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  • Amy Agape

Pity is Not Solidarity

“I respect you too much to pity you.”

I paused when I heard these words, my hiking boot poised mid-air in search of a ledge on which to land. I was scrambling around a series of caves with members of my spiritual cohort when I heard our leader say this to a young man in our group. After an afternoon of long hikes punctuated by stops to participate in rituals, we were exhausted, our bodies shaking a bit with each further step. My peer had begun to make frequent comments that seemed like attempts to capture our attention. He was hot and tired and worried that his body could not continue to traverse the ground we needed to cover to return to his car.

Each of us had attempted to provide him with different contributions, offerings we thought might help. We dispensed guidance, encouragement, humor -- anything we could think of to change our friend’s state, to alter his experience.

Nothing we said had any effect, until our leader said those words: I respect you too much to pity you.

Something shifted immediately in the young man and in each of us when we heard those words. It seemed there was a realignment that happened in those moments, a repositioning.

And that is exactly what that phrase catalyzed. Each of our previous attempts to help our friend was ineffective, because they did not come from a place of solidarity. There are two clues I can now identify that indicate this lack of solidarity:

  1. An attempt to change someone else’s experience.

  2. A positioning of ourselves in a status above or greater than someone else’s.

Both of these ways of offering help convey pity. And pity cannot coexist with solidarity.

We wanted our friend’s experience to be different than it was -- for him, certainly, but likely also for ourselves. The discomfort we felt grew with each comment he spoke throughout the day. Acts done in solidarity often do attempt to change someone’s situation; we might offer funds to relieve financial strain, time and a listening ear to alleviate loneliness, political advocacy to shift policies that affect others. What indicates that these are acts of solidarity is that they arise from a place of being with others regardless of their state, simply witnessing their experience without trying to change it. Yes, we often work to change the situation they find themselves in, but always from the stance of not knowing what that work will be -- and always accepting fully whatever is their response to those situations, no matter how uncomfortable that response may make us.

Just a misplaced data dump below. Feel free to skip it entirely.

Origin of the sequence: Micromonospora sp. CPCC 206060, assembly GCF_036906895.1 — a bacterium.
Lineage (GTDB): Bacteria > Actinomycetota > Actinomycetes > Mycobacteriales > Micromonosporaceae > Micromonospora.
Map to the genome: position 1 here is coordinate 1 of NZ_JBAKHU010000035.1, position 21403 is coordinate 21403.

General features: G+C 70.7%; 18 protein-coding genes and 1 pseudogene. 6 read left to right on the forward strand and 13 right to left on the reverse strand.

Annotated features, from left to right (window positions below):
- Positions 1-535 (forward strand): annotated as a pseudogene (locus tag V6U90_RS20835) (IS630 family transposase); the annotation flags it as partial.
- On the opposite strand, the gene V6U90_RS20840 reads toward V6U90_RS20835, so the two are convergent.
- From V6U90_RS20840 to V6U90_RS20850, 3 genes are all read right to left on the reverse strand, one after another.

Attempting to change someone else’s perspective arise from the belief that we are more powerful, wiser, better than they are. We have the knowledge and authority to alter their experience. Humility is nowhere to be found when we approach others in this way. Instead of sitting down on the ground with them and witnessing whatever is happening for them, we tower above, offering our hand so that we can get them up off that ground as quickly as possible.

Pity exists on a vertical spectrum. When I pity you, I am above you. We can even feel this disparity in our bodies. Here’s a practice to help find where pity lives in your physical form:

  1. Remember a time when you needed help from someone. Maybe you were sick or in distress, perhaps you had lost someone you loved or had experienced something as mundane as a flat tire. Allow the memory to illicit the feeling sense you experienced. Build that with your breath and your imagination until it fills your entire body. Once you’ve got it, picture someone saying to you “You poor thing”, gazing at you with pity in their eyes. Then track the sensations in your body. What arises? How does it feel?

  2. Now flip the script. Imagine coming upon someone who appears to be in need of help or support. See yourself approach that person, hear yourself say, “You poor thing.” Repeat the words until you begin to notice sensation in your body. What arises? How does it feel?

Dig underneath that pity and you may find something else. Pity always involves an unconscious repositioning of ourselves in relationship to another person. What are we attempting to avoid when we work to place ourselves above someone else and “help” from this location?

“Pity costs nothing and ain’t worth nothing.” Josh Billings

I cherish Josh Billings words about pity. They remind me that pity does not require anything of the giver and offers nothing of value to the receiver. Pity also is worthless to those gifting it to others. We may initially feel a sense of pride or esteem when we shower our pity upon someone. But it actually robs us of an opportunity to connect with that person through respect, and thus to respect ourselves. It abolishes our ability to share solidarity, without which we can never know the blessing of standing on common ground with one another.



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